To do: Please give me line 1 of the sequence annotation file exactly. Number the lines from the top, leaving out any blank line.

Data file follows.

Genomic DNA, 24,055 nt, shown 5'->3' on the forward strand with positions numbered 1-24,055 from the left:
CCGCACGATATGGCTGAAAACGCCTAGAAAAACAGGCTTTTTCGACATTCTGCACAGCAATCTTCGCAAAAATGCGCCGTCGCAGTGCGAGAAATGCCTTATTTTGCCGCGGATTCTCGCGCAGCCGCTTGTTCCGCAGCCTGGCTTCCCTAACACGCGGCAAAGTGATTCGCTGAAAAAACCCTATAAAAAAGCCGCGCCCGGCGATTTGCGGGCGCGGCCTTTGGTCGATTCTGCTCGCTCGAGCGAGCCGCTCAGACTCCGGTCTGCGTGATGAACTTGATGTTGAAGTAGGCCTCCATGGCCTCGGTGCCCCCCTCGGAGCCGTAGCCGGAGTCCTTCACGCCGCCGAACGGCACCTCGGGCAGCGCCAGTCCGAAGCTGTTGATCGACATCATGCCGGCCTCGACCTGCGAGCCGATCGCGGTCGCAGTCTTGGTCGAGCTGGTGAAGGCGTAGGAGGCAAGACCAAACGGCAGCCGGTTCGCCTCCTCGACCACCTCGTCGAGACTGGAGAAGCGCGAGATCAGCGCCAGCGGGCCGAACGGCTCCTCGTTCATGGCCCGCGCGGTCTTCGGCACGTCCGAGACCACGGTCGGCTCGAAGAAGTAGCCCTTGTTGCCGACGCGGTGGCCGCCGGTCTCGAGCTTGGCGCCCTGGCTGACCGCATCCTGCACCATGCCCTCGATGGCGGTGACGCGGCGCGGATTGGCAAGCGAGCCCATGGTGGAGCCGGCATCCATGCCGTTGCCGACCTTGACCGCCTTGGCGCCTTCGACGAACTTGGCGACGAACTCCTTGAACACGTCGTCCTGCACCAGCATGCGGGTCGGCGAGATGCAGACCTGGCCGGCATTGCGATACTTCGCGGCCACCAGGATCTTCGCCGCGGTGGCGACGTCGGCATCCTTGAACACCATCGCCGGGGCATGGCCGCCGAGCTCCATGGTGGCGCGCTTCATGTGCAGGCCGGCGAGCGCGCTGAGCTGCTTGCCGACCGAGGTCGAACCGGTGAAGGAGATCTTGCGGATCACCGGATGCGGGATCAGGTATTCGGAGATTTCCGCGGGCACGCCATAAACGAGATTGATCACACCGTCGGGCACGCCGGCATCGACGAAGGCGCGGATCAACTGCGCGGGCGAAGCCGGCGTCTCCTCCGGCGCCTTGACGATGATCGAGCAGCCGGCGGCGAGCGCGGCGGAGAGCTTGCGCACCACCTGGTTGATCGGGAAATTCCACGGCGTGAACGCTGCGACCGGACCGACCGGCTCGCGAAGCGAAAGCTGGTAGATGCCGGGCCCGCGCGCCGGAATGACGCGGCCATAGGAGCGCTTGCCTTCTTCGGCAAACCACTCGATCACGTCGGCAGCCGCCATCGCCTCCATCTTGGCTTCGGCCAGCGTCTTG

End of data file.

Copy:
Genomic DNA, 24,055 nt, shown 5'->3' on the forward strand with positions numbered 1-24,055 from the left: